Referring to dairy processing as a supply chain is much too simplistic, believes Chuck Turner. Instead, the word the fluid milk bottler thinks best describes the complexity of these operations is “matrix.”

“We don’t sell the same milk we receive,” said the president of Turner Dairy Farms during the Pennsylvania Dairy Summit as he explained the interconnected factors that must be working properly for them to turn incoming milk around into a consumer-friendly product in a timely manner.

The Turner plant in western Pennsylvania processes 128 different dairy stock-keeping units (SKUs), which consists of 102 Class I items and 26 Class II items, Turner described. SKUs refer to different products, such as milk versus cottage cheese, as well as different varieties and package sizes. Having the right ingredients and packaging for all of those items is often one of the first challenges. For example, Turner noted that even for a simple gallon of whole milk, they must have the jug, the cap, the label, and vitamin D in addition to the milk.

Labor is a significant added dimension of their supply matrix. In the photo above, which diagrams the flow of milk at Turner’s plant, the yellow boxes indicate where skilled labor is needed. In fact, Turner described skilled work as another product they sell.

“I can have all the stuff, but if I don’t have trained labor, I don’t have a product to get to the market,” he said. In total, the plant employs about 210 people. He recognized that since the pandemic, labor has been the bottleneck in processing facilities like it has in other industries, with some plants still not back to full capacity.

Another aspect that adds complexity to their operations is sales information, or lack thereof. “We don’t know what our customers order until after we make it,” Turner said. To forecast demand and determine how much milk to buy, they look at sales from the week prior and the same time last year and make their best estimate.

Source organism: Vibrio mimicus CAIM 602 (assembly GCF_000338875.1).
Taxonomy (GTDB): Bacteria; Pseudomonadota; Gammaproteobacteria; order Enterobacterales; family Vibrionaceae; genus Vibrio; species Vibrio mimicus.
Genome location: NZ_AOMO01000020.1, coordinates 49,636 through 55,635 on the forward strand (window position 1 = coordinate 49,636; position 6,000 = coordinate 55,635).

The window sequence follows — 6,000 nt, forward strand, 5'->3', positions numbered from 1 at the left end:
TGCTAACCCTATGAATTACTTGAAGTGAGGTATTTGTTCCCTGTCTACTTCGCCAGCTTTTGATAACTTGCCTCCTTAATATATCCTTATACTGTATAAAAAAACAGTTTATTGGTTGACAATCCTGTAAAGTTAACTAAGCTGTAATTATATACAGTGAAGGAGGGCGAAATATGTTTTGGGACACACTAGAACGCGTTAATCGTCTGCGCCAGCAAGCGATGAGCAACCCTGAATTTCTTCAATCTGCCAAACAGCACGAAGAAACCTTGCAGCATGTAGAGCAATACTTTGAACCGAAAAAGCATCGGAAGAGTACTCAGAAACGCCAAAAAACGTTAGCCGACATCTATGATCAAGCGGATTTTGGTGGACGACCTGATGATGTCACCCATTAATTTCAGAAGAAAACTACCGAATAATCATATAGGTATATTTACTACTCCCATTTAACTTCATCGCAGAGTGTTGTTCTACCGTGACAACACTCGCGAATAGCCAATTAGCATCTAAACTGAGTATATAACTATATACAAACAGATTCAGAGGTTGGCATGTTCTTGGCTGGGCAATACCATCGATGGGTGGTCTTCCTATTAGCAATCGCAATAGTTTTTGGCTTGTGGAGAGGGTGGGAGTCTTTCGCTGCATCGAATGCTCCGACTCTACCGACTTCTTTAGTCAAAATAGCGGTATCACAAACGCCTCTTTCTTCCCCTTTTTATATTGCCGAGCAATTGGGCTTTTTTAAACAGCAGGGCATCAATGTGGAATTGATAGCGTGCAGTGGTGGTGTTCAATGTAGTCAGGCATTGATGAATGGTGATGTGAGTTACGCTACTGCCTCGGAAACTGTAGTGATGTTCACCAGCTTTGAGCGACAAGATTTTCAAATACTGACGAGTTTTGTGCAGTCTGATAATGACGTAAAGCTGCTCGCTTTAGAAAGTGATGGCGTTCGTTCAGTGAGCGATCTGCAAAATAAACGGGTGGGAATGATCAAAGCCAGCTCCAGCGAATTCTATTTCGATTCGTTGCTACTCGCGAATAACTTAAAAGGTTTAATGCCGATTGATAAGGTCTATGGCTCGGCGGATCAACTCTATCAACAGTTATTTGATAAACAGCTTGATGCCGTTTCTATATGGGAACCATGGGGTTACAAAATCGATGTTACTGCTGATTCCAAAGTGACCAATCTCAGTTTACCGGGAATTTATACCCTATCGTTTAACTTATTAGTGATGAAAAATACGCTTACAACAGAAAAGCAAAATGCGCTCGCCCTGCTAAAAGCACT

Finally, Turner noted that maintaining equipment by having access to parts and the business’ cash flow also play into the matrix of their processing operations.

What are processors doing?

With all of these factors affecting each other, plants must be flexible in how they meet daily needs to continue taking and processing milk.

On the labor side, Turner pointed to the fact that in the last decade, their company has added a human resources position solely dedicated to seeking out qualified candidates and hiring them. Workforce initiatives are becoming more common among plants, he said. Further, Turner is slowly looking into and adopting more automation.

Maintaining more inventory as well as back-up and alternative supplies is something the company is also focusing on. Contingency planning has become more top of mind, Turner stressed. As a whole, he said the industry has room to improve on designing flexibility into their operations. And though it may be a complex web of needs and steps, Turner’s belief is that mutual trust between all levels of suppliers and keeping the system local has helped them get it all done.

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(c) Hoard's Dairyman Intel 2023
March 13, 2023

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